The President and Prime Minister sat down together this week at the BMICH to answer questions from the public. It was a good show for the Coalition Government. But, ironically today people measure their leaders by action not by what they say in public.
Also, the JVP leader yesterday in Parliament reminded the Government that it needed to get fresh approval from Parliament to maintain the current number of Ministers. The present Cabinet consists of 48 members. In the terms of Article 46 (1) (a) and (b) Ministers of the Cabinet of Ministers shall not exceed thirty and Ministers who are not members of the Cabinet of Ministers and Deputy Ministers shall not, in the aggregate, exceed forty. Therefore, given that the Government is left with less than three years to win the confidence of the public and deliver on the many promises made, this is probably the best time to follow Prime Minister Modi’s example.
In probably the last major reshuffle of the Modi Government before the 2019 elections nine new ministers were inducted, all ministers of state. Four ministers of state were promoted as cabinet ministers. The portfolios of some ministers changed. The most significant change was the promotion of Nirmala Sitharaman as a cabinet minister with the Defence Ministry. She is a lightweight politician given a heavyweight ministry as a counterweight to Sushma Swaraj who is External Affairs Minister. Suresh Prabhu’s change of portfolio from Railways to Commerce was expected as there were three accidents in recent days and he had been told to quit.
Restructuring the Government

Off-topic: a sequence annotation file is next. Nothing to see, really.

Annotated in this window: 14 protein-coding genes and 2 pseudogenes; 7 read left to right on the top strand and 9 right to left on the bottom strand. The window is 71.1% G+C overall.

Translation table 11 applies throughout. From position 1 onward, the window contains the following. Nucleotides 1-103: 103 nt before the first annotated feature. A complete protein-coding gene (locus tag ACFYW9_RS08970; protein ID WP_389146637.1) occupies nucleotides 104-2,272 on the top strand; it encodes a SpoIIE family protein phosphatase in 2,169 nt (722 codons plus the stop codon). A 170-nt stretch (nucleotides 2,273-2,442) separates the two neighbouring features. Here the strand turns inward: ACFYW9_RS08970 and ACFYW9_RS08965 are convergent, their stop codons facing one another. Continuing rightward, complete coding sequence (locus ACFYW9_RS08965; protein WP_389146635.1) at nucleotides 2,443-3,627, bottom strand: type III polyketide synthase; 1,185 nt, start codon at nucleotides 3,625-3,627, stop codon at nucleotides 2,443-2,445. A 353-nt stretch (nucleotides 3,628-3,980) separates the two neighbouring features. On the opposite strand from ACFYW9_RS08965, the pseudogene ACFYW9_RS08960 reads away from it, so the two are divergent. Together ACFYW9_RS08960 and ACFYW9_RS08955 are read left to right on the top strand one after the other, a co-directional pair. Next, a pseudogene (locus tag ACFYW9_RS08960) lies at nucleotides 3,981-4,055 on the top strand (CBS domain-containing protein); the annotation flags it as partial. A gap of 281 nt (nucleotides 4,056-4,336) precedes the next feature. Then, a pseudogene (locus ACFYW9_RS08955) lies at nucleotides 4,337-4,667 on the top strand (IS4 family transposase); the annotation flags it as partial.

Today our Cabinet has the right men in the wrong places. What we need is the right man in the right place. Currently it seems there is maximum government and no governance. This was against the Yahapalana slogan of ‘Minimum Government, Maximum Governance’.
We have many instances when somebody has been elevated for non-performance. There is nothing on the balance sheet of the current Foreign Minister to justify his promotion to the next best job in the government after the Prime Minister. Moreover, he is not elected by the public and therefore he has no support from the public. However, this is no indictment on his professional career as a lawyer. But what we would have liked to see the President and PM do was a Modi-type reshuffle to bring in fresh talent into the Cabinet.
For example LSE-educated Eran Wickremaratne or Dr. Harsha de Silva, who have both sacrificed their professional careers in their prime to be of service to the people, could have been recognised. Most importantly, there is also now a need for rationalisation of the Cabinet.